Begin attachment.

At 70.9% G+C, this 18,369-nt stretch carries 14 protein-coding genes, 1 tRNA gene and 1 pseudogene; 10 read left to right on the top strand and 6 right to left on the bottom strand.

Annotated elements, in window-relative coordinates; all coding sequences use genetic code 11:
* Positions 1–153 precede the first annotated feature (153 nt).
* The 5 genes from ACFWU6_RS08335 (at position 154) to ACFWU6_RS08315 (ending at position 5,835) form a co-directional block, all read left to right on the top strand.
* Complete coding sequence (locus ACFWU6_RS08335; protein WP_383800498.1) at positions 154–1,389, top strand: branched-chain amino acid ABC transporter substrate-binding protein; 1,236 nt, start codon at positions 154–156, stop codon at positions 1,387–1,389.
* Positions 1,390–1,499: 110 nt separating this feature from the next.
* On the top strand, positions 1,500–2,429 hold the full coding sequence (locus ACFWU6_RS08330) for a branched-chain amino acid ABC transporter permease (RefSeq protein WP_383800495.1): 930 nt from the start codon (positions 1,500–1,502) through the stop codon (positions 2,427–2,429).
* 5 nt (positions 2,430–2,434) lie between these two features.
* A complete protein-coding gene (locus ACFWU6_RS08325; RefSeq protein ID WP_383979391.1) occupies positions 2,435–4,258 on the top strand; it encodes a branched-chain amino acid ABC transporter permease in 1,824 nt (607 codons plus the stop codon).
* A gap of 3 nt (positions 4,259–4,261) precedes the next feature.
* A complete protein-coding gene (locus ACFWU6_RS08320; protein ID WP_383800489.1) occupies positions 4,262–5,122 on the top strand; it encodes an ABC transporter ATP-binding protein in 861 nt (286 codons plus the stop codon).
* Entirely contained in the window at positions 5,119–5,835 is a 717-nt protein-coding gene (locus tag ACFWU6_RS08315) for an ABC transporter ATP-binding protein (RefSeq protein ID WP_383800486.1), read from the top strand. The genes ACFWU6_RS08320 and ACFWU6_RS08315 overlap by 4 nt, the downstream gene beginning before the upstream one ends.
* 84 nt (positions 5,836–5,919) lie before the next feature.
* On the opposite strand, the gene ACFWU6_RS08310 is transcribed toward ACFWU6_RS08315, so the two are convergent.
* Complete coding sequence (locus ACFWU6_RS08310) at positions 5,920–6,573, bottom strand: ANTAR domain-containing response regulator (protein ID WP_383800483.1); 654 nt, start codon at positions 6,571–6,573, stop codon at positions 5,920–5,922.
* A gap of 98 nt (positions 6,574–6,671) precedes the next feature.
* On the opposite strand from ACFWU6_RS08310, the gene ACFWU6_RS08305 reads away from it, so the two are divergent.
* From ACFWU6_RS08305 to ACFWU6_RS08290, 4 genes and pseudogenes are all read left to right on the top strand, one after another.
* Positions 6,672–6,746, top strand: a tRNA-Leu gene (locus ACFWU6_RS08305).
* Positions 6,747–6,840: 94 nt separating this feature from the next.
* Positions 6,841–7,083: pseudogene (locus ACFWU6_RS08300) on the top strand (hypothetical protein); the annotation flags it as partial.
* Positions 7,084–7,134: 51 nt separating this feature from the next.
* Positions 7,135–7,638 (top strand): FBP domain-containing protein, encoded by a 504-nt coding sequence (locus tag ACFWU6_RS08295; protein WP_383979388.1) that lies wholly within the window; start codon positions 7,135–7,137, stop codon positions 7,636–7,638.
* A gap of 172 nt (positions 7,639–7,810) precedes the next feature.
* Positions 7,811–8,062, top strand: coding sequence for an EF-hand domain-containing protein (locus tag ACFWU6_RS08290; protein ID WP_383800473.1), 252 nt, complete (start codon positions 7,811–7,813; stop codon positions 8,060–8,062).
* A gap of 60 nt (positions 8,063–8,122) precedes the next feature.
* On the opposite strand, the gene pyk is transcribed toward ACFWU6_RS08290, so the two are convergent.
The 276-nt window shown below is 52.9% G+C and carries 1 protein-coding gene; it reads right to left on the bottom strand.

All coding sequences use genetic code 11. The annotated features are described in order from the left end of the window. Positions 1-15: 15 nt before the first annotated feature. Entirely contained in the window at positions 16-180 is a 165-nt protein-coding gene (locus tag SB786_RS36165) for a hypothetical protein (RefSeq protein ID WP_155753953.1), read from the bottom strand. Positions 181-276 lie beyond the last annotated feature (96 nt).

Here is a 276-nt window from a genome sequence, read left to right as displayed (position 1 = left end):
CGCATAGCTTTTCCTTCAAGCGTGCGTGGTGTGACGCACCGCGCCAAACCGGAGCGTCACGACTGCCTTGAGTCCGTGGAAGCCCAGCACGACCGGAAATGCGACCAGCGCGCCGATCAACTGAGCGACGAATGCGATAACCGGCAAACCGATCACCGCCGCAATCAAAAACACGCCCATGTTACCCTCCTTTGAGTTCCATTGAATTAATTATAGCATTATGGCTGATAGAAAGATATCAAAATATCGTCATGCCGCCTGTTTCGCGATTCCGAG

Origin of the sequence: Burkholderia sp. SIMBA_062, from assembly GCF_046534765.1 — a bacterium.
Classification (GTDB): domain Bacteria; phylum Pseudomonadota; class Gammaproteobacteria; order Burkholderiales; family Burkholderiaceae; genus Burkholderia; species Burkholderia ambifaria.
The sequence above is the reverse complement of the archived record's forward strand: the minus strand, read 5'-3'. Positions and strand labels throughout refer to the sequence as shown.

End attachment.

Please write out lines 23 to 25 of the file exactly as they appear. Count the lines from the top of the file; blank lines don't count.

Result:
* Positions 7,135–7,638 (top strand): FBP domain-containing protein, encoded by a 504-nt coding sequence (locus tag ACFWU6_RS08295; protein WP_383979388.1) that lies wholly within the window; start codon positions 7,135–7,137, stop codon positions 7,636–7,638.
* A gap of 172 nt (positions 7,639–7,810) precedes the next feature.
* Positions 7,811–8,062, top strand: coding sequence for an EF-hand domain-containing protein (locus tag ACFWU6_RS08290; protein ID WP_383800473.1), 252 nt, complete (start codon positions 7,811–7,813; stop codon positions 8,060–8,062).